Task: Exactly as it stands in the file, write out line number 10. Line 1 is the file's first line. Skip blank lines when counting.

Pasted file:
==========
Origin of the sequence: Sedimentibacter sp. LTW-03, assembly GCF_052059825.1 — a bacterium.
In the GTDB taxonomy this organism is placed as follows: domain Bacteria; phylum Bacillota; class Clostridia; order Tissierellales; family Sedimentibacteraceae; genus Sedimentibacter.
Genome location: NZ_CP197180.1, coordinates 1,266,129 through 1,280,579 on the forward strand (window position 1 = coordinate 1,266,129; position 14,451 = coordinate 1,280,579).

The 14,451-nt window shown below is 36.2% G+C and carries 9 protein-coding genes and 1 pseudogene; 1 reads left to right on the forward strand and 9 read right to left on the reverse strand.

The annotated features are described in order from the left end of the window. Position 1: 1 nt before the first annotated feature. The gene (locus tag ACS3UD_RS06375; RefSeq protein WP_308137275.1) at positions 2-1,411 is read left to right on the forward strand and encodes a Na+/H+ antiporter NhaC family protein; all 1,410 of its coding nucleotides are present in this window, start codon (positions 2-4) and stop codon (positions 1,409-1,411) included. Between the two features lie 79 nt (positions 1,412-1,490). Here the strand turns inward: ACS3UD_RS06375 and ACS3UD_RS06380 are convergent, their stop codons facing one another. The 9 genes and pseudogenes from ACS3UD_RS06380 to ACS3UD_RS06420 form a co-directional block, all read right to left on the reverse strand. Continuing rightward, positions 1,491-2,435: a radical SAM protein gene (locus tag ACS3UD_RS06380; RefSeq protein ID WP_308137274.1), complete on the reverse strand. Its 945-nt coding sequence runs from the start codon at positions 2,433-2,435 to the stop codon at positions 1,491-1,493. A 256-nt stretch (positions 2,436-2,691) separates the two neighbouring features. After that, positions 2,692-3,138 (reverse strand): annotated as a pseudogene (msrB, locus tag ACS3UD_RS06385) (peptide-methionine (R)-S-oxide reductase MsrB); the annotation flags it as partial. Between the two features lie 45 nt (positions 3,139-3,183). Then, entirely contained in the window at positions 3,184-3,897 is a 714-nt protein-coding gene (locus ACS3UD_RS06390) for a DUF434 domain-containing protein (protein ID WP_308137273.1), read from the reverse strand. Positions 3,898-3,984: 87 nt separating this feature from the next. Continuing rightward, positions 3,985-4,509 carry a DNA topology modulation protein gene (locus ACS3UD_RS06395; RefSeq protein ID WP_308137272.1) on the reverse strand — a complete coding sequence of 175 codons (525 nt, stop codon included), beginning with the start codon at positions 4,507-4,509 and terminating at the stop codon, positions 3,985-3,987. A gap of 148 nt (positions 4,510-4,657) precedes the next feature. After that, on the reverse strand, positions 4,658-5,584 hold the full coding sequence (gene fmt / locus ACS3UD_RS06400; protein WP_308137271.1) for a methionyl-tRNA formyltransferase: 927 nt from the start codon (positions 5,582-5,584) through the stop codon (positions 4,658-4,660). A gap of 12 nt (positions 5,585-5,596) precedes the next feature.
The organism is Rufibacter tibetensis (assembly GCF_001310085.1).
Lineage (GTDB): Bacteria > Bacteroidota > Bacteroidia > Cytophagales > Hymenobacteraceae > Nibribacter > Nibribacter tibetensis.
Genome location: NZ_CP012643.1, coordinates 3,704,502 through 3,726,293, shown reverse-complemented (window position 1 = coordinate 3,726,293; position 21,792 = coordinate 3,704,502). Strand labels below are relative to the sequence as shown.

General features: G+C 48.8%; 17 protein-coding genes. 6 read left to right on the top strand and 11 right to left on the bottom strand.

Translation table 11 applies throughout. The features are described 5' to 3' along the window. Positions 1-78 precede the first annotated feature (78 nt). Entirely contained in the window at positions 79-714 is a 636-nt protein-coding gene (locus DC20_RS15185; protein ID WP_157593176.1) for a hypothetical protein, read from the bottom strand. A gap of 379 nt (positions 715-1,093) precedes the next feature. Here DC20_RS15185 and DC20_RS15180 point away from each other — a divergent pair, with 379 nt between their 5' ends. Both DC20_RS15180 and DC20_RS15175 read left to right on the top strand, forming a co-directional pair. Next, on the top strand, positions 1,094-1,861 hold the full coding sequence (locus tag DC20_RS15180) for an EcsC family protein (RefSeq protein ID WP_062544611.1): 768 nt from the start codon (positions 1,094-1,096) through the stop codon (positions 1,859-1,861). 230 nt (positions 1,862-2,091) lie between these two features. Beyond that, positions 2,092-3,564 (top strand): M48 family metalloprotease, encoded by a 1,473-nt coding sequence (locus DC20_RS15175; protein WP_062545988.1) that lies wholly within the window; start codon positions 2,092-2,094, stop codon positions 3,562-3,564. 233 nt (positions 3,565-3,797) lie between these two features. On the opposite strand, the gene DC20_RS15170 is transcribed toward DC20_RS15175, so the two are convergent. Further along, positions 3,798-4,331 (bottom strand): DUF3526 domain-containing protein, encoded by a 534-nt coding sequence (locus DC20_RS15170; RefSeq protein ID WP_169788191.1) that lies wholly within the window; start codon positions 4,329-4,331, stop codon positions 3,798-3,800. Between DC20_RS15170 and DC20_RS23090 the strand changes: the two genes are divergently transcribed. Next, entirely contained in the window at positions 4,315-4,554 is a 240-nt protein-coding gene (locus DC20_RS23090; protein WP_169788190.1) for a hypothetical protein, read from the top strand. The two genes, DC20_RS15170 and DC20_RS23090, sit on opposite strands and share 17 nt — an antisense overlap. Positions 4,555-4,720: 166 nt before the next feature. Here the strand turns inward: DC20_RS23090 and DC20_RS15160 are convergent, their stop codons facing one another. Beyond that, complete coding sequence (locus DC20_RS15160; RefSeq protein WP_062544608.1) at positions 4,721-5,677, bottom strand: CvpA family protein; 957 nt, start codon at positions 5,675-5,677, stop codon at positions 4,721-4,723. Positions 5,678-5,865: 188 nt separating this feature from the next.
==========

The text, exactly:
Translation table 11 applies throughout. The features are described 5' to 3' along the window. Positions 1-78 precede the first annotated feature (78 nt). Entirely contained in the window at positions 79-714 is a 636-nt protein-coding gene (locus DC20_RS15185; protein ID WP_157593176.1) for a hypothetical protein, read from the bottom strand. A gap of 379 nt (positions 715-1,093) precedes the next feature. Here DC20_RS15185 and DC20_RS15180 point away from each other — a divergent pair, with 379 nt between their 5' ends. Both DC20_RS15180 and DC20_RS15175 read left to right on the top strand, forming a co-directional pair. Next, on the top strand, positions 1,094-1,861 hold the full coding sequence (locus tag DC20_RS15180) for an EcsC family protein (RefSeq protein ID WP_062544611.1): 768 nt from the start codon (positions 1,094-1,096) through the stop codon (positions 1,859-1,861). 230 nt (positions 1,862-2,091) lie between these two features. Beyond that, positions 2,092-3,564 (top strand): M48 family metalloprotease, encoded by a 1,473-nt coding sequence (locus DC20_RS15175; protein WP_062545988.1) that lies wholly within the window; start codon positions 2,092-2,094, stop codon positions 3,562-3,564. 233 nt (positions 3,565-3,797) lie between these two features. On the opposite strand, the gene DC20_RS15170 is transcribed toward DC20_RS15175, so the two are convergent. Further along, positions 3,798-4,331 (bottom strand): DUF3526 domain-containing protein, encoded by a 534-nt coding sequence (locus DC20_RS15170; RefSeq protein ID WP_169788191.1) that lies wholly within the window; start codon positions 4,329-4,331, stop codon positions 3,798-3,800. Between DC20_RS15170 and DC20_RS23090 the strand changes: the two genes are divergently transcribed. Next, entirely contained in the window at positions 4,315-4,554 is a 240-nt protein-coding gene (locus DC20_RS23090; protein WP_169788190.1) for a hypothetical protein, read from the top strand. The two genes, DC20_RS15170 and DC20_RS23090, sit on opposite strands and share 17 nt — an antisense overlap. Positions 4,555-4,720: 166 nt before the next feature. Here the strand turns inward: DC20_RS23090 and DC20_RS15160 are convergent, their stop codons facing one another. Beyond that, complete coding sequence (locus DC20_RS15160; RefSeq protein WP_062544608.1) at positions 4,721-5,677, bottom strand: CvpA family protein; 957 nt, start codon at positions 5,675-5,677, stop codon at positions 4,721-4,723. Positions 5,678-5,865: 188 nt separating this feature from the next.